Oil plays an important role in our current economic system. It is responsible for significant chunk of the global job market and it is traded significantly between countries and companies, making it a large part of the world’s imports and exports. Consumption of oil is at an all-time high.
The World Energy Council, an alliance of over 90 countries, predicts this can go on for a quite a bit of time: 40 years at least. Some scientists disagree with this claim, though. They believe the Earth has reached “peak oil” status and any oil left will be quickly used up.
Researchers at the University of Maryland, for instance, predict that “production peak for conventional oil is likely before 2030” and that it might peak as soon as 2020. If that turns out to be true, oil will play a much less significant role in the global economy: from imports and exports to job creation.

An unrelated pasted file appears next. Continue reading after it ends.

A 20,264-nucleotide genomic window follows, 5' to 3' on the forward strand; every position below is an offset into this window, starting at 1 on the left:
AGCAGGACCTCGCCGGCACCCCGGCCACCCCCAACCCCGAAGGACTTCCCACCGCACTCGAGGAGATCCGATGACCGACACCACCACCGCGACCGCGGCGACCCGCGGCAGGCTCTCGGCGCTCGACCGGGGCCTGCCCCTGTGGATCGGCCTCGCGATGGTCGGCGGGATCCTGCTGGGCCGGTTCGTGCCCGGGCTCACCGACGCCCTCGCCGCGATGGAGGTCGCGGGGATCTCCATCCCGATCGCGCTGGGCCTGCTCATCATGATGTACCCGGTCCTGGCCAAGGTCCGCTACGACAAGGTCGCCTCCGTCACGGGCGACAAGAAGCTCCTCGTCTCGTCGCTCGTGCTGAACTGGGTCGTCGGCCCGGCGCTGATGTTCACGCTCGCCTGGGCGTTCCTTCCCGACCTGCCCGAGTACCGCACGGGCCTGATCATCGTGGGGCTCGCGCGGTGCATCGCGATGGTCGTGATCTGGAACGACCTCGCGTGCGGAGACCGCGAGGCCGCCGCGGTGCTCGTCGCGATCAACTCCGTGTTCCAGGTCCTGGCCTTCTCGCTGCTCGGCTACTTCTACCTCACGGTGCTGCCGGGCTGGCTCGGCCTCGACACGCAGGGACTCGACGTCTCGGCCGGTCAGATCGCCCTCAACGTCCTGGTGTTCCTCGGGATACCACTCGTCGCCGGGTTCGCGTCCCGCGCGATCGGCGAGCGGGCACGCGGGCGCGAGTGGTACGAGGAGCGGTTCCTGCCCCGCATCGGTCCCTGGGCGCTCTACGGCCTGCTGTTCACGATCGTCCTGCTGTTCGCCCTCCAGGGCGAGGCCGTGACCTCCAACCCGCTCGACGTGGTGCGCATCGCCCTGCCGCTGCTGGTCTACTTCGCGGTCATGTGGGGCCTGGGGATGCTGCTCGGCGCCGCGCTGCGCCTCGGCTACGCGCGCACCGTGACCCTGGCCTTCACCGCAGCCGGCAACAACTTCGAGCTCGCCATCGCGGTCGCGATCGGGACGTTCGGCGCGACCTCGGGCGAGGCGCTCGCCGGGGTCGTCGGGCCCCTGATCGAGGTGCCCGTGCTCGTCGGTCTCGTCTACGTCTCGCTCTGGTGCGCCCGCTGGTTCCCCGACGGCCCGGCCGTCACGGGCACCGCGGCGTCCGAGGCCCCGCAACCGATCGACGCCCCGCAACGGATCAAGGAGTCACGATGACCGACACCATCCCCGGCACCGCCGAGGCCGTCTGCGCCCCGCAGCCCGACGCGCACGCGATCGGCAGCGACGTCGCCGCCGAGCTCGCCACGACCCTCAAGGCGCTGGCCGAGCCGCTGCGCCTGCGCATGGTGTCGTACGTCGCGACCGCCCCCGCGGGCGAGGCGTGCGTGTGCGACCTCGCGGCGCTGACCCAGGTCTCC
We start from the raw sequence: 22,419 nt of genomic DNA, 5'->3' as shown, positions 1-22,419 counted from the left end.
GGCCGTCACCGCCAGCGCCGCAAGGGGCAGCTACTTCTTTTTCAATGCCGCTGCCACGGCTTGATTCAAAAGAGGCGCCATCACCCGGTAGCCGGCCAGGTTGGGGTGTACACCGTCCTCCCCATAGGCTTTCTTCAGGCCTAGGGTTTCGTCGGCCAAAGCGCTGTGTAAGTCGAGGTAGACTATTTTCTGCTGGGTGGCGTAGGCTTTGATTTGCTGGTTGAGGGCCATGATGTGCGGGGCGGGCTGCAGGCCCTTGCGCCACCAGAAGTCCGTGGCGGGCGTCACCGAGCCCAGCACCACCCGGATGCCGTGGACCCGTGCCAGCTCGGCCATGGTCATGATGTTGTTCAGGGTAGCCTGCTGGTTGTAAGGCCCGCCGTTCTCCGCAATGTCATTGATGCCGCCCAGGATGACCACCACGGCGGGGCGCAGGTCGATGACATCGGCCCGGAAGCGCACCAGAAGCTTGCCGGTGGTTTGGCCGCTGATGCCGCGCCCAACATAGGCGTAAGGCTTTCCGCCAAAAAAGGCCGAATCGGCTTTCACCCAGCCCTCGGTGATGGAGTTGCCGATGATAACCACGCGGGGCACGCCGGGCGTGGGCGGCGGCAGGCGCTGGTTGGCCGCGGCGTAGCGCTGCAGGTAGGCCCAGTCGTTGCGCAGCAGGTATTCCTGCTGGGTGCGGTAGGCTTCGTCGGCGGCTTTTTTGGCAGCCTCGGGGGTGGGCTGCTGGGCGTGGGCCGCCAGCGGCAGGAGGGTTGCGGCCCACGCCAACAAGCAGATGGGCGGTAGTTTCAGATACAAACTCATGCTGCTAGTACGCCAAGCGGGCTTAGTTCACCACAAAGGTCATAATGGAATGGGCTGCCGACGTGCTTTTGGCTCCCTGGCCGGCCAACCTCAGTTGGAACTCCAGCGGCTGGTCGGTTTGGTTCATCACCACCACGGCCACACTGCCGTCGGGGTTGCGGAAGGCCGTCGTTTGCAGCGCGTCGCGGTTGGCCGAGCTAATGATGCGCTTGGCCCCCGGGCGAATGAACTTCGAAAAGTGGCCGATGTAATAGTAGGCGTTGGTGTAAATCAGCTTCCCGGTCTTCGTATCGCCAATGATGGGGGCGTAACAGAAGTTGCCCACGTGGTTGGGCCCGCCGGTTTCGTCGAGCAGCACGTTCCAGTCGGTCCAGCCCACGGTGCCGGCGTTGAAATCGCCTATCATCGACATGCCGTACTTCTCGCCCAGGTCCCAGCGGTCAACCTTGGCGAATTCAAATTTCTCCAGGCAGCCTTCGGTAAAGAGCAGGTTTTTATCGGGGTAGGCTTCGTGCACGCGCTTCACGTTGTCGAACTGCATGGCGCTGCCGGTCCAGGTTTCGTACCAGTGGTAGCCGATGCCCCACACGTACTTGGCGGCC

Right now, though, the research sides with the World Energy Council. We have at least 40 years before oil will need to be reconsidered as the world’s main energy source. Alternative sources, which most nations are slow to adopt, might have to be rapidly implemented all over the world.
If not, nations of the earth might face a loss of energy. The infrastructure people rely upon, from the highways and river dams to the ships and the airplanes, will not be able to function as they once did. In fact, the economy might face total collapse.